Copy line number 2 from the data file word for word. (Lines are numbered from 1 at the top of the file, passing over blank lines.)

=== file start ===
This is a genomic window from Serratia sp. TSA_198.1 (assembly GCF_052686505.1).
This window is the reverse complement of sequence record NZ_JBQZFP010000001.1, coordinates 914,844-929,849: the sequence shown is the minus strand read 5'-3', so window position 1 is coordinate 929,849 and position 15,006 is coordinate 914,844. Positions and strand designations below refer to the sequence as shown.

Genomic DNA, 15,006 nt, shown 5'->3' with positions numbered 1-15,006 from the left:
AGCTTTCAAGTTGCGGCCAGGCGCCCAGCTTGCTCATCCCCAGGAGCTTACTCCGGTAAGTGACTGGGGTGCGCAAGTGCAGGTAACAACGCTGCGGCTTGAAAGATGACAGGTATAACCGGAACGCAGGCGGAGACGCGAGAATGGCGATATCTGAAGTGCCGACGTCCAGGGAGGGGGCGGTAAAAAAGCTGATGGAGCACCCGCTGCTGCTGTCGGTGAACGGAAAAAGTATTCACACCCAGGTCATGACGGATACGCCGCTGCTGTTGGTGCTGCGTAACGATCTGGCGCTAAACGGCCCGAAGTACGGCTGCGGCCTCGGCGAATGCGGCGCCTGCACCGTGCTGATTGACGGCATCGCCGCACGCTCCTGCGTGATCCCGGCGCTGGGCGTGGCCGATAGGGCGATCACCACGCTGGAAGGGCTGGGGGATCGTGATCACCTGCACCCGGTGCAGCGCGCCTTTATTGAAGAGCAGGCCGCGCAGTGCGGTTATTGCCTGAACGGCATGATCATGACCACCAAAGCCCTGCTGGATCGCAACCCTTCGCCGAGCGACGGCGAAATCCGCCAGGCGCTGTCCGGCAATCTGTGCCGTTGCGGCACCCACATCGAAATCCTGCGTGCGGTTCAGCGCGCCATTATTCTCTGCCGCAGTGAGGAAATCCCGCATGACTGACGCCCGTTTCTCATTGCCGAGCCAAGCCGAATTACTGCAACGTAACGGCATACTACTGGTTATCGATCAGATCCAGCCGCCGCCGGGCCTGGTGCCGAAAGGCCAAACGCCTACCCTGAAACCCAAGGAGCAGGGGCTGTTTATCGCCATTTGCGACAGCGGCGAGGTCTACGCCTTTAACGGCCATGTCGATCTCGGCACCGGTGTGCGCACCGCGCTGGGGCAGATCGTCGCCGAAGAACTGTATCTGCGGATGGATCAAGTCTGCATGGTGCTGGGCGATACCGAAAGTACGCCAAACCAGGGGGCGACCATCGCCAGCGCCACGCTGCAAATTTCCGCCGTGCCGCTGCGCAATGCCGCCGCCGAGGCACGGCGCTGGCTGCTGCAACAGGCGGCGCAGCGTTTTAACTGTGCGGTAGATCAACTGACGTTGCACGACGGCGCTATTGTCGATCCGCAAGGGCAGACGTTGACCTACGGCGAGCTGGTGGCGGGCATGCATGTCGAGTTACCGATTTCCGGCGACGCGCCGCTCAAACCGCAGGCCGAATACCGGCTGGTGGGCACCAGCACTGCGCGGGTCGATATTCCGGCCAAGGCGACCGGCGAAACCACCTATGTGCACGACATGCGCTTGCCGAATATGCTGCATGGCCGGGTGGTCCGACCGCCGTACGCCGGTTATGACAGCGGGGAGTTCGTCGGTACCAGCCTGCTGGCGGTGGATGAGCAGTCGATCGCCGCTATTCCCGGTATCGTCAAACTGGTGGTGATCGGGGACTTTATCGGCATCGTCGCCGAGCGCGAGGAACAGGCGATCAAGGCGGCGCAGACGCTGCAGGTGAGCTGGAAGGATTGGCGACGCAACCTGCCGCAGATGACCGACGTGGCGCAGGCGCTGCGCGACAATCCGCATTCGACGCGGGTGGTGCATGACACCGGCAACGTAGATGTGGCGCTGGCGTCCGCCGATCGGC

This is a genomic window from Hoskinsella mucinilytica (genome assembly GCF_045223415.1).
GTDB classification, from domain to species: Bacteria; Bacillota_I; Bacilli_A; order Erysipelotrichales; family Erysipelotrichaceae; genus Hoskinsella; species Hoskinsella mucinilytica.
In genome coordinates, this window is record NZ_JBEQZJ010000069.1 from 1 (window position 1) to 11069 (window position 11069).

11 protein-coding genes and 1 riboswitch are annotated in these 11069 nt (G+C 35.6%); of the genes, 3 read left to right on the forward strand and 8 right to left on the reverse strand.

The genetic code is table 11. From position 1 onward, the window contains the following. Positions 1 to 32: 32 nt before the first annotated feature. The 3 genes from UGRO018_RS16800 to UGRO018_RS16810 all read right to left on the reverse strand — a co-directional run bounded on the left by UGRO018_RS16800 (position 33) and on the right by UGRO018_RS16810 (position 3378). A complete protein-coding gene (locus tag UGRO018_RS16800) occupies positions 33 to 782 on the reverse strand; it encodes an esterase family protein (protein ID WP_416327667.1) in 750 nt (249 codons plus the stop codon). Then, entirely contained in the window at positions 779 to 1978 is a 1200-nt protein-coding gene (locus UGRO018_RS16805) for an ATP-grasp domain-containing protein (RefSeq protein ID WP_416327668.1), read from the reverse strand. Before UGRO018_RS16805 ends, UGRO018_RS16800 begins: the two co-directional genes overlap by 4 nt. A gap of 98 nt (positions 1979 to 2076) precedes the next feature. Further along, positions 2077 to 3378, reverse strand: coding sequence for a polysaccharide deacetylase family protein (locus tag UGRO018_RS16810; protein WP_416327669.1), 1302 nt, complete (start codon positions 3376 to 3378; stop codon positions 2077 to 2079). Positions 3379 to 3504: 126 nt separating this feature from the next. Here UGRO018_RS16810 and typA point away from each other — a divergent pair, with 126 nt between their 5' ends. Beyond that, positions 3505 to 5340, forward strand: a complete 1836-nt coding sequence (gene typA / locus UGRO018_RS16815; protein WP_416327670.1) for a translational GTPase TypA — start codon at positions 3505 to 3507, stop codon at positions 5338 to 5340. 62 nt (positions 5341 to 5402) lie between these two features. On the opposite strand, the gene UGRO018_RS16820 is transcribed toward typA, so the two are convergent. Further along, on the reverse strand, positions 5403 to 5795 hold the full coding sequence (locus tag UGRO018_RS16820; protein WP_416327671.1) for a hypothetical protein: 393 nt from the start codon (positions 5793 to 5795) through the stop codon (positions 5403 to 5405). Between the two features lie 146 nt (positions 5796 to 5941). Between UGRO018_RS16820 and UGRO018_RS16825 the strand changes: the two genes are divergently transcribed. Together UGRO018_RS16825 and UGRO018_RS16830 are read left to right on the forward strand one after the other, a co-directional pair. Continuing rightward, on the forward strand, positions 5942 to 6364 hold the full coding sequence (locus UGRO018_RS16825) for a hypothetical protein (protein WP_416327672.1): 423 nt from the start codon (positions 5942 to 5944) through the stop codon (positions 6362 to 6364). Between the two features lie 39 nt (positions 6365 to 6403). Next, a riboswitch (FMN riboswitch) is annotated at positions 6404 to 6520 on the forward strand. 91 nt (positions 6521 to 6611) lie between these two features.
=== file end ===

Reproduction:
This window is the reverse complement of sequence record NZ_JBQZFP010000001.1, coordinates 914,844-929,849: the sequence shown is the minus strand read 5'-3', so window position 1 is coordinate 929,849 and position 15,006 is coordinate 914,844. Positions and strand designations below refer to the sequence as shown.